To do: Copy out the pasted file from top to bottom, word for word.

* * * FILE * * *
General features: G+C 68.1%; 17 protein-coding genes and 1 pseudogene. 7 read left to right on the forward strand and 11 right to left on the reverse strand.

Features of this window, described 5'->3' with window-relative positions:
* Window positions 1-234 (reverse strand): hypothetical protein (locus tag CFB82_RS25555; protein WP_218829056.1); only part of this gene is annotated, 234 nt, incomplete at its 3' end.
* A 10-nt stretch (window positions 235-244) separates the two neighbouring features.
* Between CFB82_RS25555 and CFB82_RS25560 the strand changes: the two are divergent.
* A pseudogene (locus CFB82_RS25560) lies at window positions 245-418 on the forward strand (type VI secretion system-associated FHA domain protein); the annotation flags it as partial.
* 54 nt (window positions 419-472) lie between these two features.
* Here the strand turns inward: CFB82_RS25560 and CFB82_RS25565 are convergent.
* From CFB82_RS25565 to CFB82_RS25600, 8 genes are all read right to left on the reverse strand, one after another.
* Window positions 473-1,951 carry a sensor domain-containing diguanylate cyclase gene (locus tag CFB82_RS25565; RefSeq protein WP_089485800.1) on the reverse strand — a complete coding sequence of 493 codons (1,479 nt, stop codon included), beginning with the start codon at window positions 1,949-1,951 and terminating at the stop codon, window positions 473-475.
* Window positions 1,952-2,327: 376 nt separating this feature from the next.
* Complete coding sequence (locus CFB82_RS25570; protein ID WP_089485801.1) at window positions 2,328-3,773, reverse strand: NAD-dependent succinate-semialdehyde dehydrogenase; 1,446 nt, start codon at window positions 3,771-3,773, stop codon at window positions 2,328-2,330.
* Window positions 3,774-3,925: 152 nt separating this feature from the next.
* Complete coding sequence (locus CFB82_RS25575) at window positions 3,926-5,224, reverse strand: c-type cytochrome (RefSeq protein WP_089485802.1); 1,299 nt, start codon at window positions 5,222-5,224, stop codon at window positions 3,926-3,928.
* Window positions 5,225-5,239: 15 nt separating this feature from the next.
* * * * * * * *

General features: G+C 68.1%; 17 protein-coding genes and 1 pseudogene. 7 read left to right on the forward strand and 11 right to left on the reverse strand.

Features of this window, described 5'->3' with window-relative positions:
* Window positions 1-234 (reverse strand): hypothetical protein (locus tag CFB82_RS25555; protein WP_218829056.1); only part of this gene is annotated, 234 nt, incomplete at its 3' end.
* A 10-nt stretch (window positions 235-244) separates the two neighbouring features.
* Between CFB82_RS25555 and CFB82_RS25560 the strand changes: the two are divergent.
* A pseudogene (locus CFB82_RS25560) lies at window positions 245-418 on the forward strand (type VI secretion system-associated FHA domain protein); the annotation flags it as partial.
* 54 nt (window positions 419-472) lie between these two features.
* Here the strand turns inward: CFB82_RS25560 and CFB82_RS25565 are convergent.
* From CFB82_RS25565 to CFB82_RS25600, 8 genes are all read right to left on the reverse strand, one after another.
* Window positions 473-1,951 carry a sensor domain-containing diguanylate cyclase gene (locus tag CFB82_RS25565; RefSeq protein WP_089485800.1) on the reverse strand — a complete coding sequence of 493 codons (1,479 nt, stop codon included), beginning with the start codon at window positions 1,949-1,951 and terminating at the stop codon, window positions 473-475.
* Window positions 1,952-2,327: 376 nt separating this feature from the next.
* Complete coding sequence (locus CFB82_RS25570; protein ID WP_089485801.1) at window positions 2,328-3,773, reverse strand: NAD-dependent succinate-semialdehyde dehydrogenase; 1,446 nt, start codon at window positions 3,771-3,773, stop codon at window positions 2,328-2,330.
* Window positions 3,774-3,925: 152 nt separating this feature from the next.
* Complete coding sequence (locus CFB82_RS25575) at window positions 3,926-5,224, reverse strand: c-type cytochrome (RefSeq protein WP_089485802.1); 1,299 nt, start codon at window positions 5,222-5,224, stop codon at window positions 3,926-3,928.
* Window positions 5,225-5,239: 15 nt separating this feature from the next.